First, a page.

Trust takes years to build and networking takes time. Hence it is better to start young and start early. Most of us don't really realize it in school but that's probably one of our first networks. We spend two, three or sometimes six years together. We had common goals - to tackle examinations. We were too young to play politics. So it was all fun and laughter. As we age, it gets harder to build good networks. Ultimately, a network requires some bigger common goal to bind everyone together. It could be investing, it could be a common hobby or religion or volunteer work. So when we want to build a new network, we need to think clearly about the goals and whether the people are committed to the same goals.

These goals must also be clear or else politics would take over. This happens too often in the corporate world. Just think of any large MNCs, like Unilever, Singtel or General Electric. Does everyone share the common goal to make General Electric the best conglomerate or Singtel to become the #1 telco in Asia? Even in an investing outfit, does everyone think more about making money for the firm or for themselves? Is it really profits first or is it a beauty contest in many ways? What about the KPIs for back office people who are not involved in direct investment decisions?

As the network gets bigger, hierarchy naturally needs to come in. To bind people to the common goals, we need leaders. The top dog has to lead with vision and strategy. The middle managers need to lead their teams to achieve their goals for the firm to achieve bigger goals. After a while, it all tend to get messy. The best companies can keep finding good leaders and do this for a long time. Like 30-40 years, some companies can last for 100 years. That's perhaps the best outcomes. So while we say buy-and-hold, it's not forever. The best compounding happens during the phase of growth with strong leaders, good networks and great products.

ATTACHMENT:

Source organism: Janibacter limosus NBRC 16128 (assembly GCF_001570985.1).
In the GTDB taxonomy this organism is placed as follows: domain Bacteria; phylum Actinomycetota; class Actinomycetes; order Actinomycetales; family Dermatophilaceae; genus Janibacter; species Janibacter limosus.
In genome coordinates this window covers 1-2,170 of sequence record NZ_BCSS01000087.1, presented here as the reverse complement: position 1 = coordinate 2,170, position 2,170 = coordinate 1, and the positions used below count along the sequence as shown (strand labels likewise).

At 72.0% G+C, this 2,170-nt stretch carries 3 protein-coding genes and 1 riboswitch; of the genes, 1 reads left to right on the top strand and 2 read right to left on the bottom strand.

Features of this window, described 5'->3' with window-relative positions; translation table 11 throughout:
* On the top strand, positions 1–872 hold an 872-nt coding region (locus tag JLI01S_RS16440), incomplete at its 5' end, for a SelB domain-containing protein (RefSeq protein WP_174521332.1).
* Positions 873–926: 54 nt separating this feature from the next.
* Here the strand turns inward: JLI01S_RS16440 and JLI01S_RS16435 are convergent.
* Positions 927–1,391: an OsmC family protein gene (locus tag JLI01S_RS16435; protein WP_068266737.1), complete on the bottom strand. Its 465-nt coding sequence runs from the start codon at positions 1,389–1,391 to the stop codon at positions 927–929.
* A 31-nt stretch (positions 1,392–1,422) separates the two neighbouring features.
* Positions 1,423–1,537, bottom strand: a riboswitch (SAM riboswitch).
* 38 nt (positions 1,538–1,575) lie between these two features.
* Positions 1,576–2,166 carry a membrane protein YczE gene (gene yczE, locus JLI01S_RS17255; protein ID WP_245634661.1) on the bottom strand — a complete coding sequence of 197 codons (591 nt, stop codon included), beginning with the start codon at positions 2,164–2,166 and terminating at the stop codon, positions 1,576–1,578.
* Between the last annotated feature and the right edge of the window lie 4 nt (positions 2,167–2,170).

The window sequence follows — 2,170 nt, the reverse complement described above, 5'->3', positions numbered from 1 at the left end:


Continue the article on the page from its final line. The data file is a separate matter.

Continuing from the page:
Next topic, what makes a great leader?

It is said that leaders are born. We see it in kids, some kids tend to lead with ease, while others follow. There is some truth. However as we grow in life, we have to lead. We may not lead 100 people, but we must at least be able to lead our own nuclear families. With that skillset, we may expand to lead a team of 5-10 people. So, to move forward in life, everyone needs to learn to lead. To be good leader needs to nurture and find his or her own leadership style.

There are many books written about leadership. They are all important. Leadership is about vision, leading by example, action, presentation, communication and many more. When it comes to people and networking. My realization is that leadership is also about one-to-one relationship. Network of a leader is being built from one person to another. A leader needs to speak to each and every teammate one-to-one. Build that trust from person to person.

But not everyone will connect. Network needs chemistry. Sometimes we just cannot stand some type of people. We should not shy away but keep trying. A strong team needs diversity. If a leader only works with people he or she likes, the team is that much weaker. Differing personalities could be overcome either with strong vision or goals or capable teammates. Some teammates are very good at binding different people together. Leaders must learn to identify these individuals.